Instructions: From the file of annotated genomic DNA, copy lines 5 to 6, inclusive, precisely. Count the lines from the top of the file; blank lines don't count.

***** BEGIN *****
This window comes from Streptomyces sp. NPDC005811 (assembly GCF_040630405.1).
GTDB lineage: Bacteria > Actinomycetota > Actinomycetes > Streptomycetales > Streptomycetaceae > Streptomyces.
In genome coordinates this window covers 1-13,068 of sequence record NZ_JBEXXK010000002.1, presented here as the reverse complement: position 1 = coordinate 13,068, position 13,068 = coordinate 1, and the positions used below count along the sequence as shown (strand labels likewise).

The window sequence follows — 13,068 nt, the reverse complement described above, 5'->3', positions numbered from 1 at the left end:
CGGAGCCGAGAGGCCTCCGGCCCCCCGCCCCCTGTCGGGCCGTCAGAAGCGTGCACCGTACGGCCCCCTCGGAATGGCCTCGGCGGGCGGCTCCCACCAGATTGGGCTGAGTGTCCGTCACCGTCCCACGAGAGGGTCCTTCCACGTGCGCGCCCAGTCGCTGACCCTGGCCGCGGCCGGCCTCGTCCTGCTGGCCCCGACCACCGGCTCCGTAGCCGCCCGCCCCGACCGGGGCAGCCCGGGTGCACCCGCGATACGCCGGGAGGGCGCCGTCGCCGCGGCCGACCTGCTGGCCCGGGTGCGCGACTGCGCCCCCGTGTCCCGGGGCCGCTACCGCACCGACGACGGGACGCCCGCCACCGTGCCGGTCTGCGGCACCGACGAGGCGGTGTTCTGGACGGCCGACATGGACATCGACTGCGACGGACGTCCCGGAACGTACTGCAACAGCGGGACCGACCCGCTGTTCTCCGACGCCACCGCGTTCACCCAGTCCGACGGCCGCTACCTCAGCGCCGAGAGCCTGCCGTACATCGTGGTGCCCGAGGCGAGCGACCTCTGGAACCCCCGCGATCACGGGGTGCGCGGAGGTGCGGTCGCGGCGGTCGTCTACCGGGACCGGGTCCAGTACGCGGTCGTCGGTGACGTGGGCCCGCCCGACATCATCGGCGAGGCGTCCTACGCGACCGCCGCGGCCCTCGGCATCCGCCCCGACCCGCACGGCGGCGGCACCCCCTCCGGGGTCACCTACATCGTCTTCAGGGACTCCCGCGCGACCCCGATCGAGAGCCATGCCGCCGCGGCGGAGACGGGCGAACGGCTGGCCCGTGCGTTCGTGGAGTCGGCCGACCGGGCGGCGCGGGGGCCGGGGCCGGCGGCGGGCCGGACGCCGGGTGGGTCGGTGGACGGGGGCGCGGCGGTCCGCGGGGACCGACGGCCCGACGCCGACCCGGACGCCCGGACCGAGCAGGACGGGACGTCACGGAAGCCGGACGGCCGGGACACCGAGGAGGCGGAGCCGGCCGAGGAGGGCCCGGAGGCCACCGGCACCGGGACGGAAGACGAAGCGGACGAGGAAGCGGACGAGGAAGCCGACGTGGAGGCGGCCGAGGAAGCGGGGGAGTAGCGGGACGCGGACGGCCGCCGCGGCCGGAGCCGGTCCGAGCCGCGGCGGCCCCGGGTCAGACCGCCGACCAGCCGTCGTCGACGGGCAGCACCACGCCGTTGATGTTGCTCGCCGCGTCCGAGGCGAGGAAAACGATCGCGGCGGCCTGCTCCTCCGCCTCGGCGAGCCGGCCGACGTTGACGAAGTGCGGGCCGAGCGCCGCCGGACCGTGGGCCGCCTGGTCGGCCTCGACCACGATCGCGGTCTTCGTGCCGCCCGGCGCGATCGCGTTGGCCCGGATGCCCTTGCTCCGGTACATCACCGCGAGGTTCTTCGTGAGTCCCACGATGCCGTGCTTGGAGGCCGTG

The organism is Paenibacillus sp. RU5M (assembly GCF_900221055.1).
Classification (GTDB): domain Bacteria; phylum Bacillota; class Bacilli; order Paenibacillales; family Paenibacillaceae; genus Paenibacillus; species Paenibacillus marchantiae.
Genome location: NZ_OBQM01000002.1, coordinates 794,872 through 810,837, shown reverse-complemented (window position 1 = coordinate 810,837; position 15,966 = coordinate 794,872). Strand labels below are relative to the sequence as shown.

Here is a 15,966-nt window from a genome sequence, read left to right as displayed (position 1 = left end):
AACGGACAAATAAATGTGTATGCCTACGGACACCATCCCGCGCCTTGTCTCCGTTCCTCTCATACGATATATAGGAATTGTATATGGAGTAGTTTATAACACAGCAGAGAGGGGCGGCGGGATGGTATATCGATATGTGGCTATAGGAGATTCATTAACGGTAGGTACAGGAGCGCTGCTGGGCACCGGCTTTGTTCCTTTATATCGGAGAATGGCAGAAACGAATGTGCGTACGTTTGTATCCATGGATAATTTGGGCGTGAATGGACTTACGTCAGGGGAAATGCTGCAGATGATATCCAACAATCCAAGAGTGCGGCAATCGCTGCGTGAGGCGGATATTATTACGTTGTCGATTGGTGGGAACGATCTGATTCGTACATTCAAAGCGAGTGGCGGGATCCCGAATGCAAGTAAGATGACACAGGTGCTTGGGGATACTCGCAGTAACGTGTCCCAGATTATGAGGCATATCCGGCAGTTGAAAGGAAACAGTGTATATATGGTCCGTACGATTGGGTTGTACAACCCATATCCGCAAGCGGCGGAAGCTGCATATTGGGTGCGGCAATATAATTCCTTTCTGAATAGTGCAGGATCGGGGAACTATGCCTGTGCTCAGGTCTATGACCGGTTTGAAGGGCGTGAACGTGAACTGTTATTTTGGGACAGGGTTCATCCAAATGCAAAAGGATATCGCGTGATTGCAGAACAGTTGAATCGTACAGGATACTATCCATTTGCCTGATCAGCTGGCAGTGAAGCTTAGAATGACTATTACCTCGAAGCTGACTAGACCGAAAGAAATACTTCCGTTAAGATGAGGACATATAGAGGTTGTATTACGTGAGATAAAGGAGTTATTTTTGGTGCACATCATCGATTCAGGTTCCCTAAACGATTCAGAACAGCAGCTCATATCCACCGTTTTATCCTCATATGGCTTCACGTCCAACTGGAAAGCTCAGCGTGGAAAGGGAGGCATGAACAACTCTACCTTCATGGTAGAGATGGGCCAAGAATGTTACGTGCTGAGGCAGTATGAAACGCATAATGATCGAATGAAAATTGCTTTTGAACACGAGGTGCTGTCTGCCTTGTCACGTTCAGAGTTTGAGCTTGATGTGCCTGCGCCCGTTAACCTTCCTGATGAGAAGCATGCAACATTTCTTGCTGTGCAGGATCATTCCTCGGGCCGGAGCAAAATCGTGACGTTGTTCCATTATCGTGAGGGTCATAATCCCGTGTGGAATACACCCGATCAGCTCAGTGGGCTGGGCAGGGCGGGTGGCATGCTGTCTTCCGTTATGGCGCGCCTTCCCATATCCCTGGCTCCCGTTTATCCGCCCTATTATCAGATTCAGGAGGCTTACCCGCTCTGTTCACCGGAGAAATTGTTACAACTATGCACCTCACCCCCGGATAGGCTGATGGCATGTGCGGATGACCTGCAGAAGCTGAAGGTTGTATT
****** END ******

CGGAGCCGAGAGGCCTCCGGCCCCCCGCCCCCTGTCGGGCCGTCAGAAGCGTGCACCGTACGGCCCCCTCGGAATGGCCTCGGCGGGCGGCTCCCACCAGATTGGGCTGAGTGTCCGTCACCGTCCCACGAGAGGGTCCTTCCACGTGCGCGCCCAGTCGCTGACCCTGGCCGCGGCCGGCCTCGTCCTGCTGGCCCCGACCACCGGCTCCGTAGCCGCCCGCCCCGACCGGGGCAGCCCGGGTGCACCCGCGATACGCCGGGAGGGCGCCGTCGCCGCGGCCGACCTGCTGGCCCGGGTGCGCGACTGCGCCCCCGTGTCCCGGGGCCGCTACCGCACCGACGACGGGACGCCCGCCACCGTGCCGGTCTGCGGCACCGACGAGGCGGTGTTCTGGACGGCCGACATGGACATCGACTGCGACGGACGTCCCGGAACGTACTGCAACAGCGGGACCGACCCGCTGTTCTCCGACGCCACCGCGTTCACCCAGTCCGACGGCCGCTACCTCAGCGCCGAGAGCCTGCCGTACATCGTGGTGCCCGAGGCGAGCGACCTCTGGAACCCCCGCGATCACGGGGTGCGCGGAGGTGCGGTCGCGGCGGTCGTCTACCGGGACCGGGTCCAGTACGCGGTCGTCGGTGACGTGGGCCCGCCCGACATCATCGGCGAGGCGTCCTACGCGACCGCCGCGGCCCTCGGCATCCGCCCCGACCCGCACGGCGGCGGCACCCCCTCCGGGGTCACCTACATCGTCTTCAGGGACTCCCGCGCGACCCCGATCGAGAGCCATGCCGCCGCGGCGGAGACGGGCGAACGGCTGGCCCGTGCGTTCGTGGAGTCGGCCGACCGGGCGGCGCGGGGGCCGGGGCCGGCGGCGGGCCGGACGCCGGGTGGGTCGGTGGACGGGGGCGCGGCGGTCCGCGGGGACCGACGGCCCGACGCCGACCCGGACGCCCGGACCGAGCAGGACGGGACGTCACGGAAGCCGGACGGCCGGGACACCGAGGAGGCGGAGCCGGCCGAGGAGGGCCCGGAGGCCACCGGCACCGGGACGGAAGACGAAGCGGACGAGGAAGCGGACGAGGAAGCCGACGTGGAGGCGGCCGAGGAAGCGGGGGAGTAGCGGGACGCGGACGGCCGCCGCGGCCGGAGCCGGTCCGAGCCGCGGCGGCCCCGGGTCAGACCGCCGACCAGCCGTCGTCGACGGGCAGCACCACGCCGTTGATGTTGCTCGCCGCGTCCGAGGCGAGGAAAACGATCGCGGCGGCCTGCTCCTCCGCCTCGGCGAGCCGGCCGACGTTGACGAAGTGCGGGCCGAGCGCCGCCGGACCGTGGGCCGCCTGGTCGGCCTCGACCACGATCGCGGTCTTCGTGCCGCCCGGCGCGATCGCGTTGGCCCGGATGCCCTTGCTCCGGTACATCACCGCGAGGTTCTTCGTGAGTCCCACGATGCCGTGCTTGGAGGCCGTG

The organism is Paenibacillus sp. RU5M (assembly GCF_900221055.1).